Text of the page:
Sunday marks the 70th anniversary of the Molotov-Ribbentrop Pact, a nonaggression treaty between the two totalitarian powers of the Soviet Union and Nazi Germany, as well as a secret protocol that divided Eastern Europe into spheres of influence between Adolf Hitler and Josef Stalin.
In May, President Dmitry Medvedev authorized a commission to investigate cases of historical revisionism of World War II to the detriment of Russia. The move followed the approval a year earlier of new school textbooks that reassessed the role of Stalin, acknowledging that he had made some errors but noting in turn his achievements and successes, particularly in the war years. Taken together, they symbolize the new Russian policy of identifying contemporary Russia with the former Soviet regime.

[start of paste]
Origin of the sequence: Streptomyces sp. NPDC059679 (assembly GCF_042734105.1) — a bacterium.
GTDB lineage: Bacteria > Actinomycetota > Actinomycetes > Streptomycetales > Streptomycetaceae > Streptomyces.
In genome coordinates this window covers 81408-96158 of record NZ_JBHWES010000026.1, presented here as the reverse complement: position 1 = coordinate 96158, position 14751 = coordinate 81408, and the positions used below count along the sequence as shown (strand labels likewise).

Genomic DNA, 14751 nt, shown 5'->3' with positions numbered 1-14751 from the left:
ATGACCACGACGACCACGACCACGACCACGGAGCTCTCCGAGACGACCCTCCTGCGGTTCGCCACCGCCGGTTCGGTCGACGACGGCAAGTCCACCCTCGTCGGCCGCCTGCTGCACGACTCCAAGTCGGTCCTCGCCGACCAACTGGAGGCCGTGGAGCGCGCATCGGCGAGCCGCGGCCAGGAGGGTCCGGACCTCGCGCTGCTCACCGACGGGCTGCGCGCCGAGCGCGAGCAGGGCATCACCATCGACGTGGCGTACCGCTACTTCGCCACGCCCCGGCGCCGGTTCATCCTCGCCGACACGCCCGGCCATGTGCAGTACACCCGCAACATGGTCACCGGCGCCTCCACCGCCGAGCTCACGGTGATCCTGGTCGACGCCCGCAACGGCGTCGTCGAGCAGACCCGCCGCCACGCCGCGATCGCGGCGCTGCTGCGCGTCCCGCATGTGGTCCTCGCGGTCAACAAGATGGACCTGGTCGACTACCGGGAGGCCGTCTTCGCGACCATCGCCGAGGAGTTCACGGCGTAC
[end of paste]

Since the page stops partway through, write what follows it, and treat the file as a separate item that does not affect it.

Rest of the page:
Last month, Russia responded furiously to a proposal by the Parliamentary Assembly of the Organization for Security and Cooperation in Europe to declare Aug. 23 a commemoration of the victims of fascism and communism. In Moscow’s view, it is not possible to equate the evils of Nazism with Stalin’s regime.
Reporter Ilya Kanavin recently focused on the pact on “Vesti Nedeli,” citing historian Natalya Narochnitskaya’s view that by the terms of the pact, the Soviet Union was only regaining territories that were formerly part of the Russian Empire. Citing this same author, Kanavin maintained that Stalin was obliged to make a deal with Hitler for the following reasons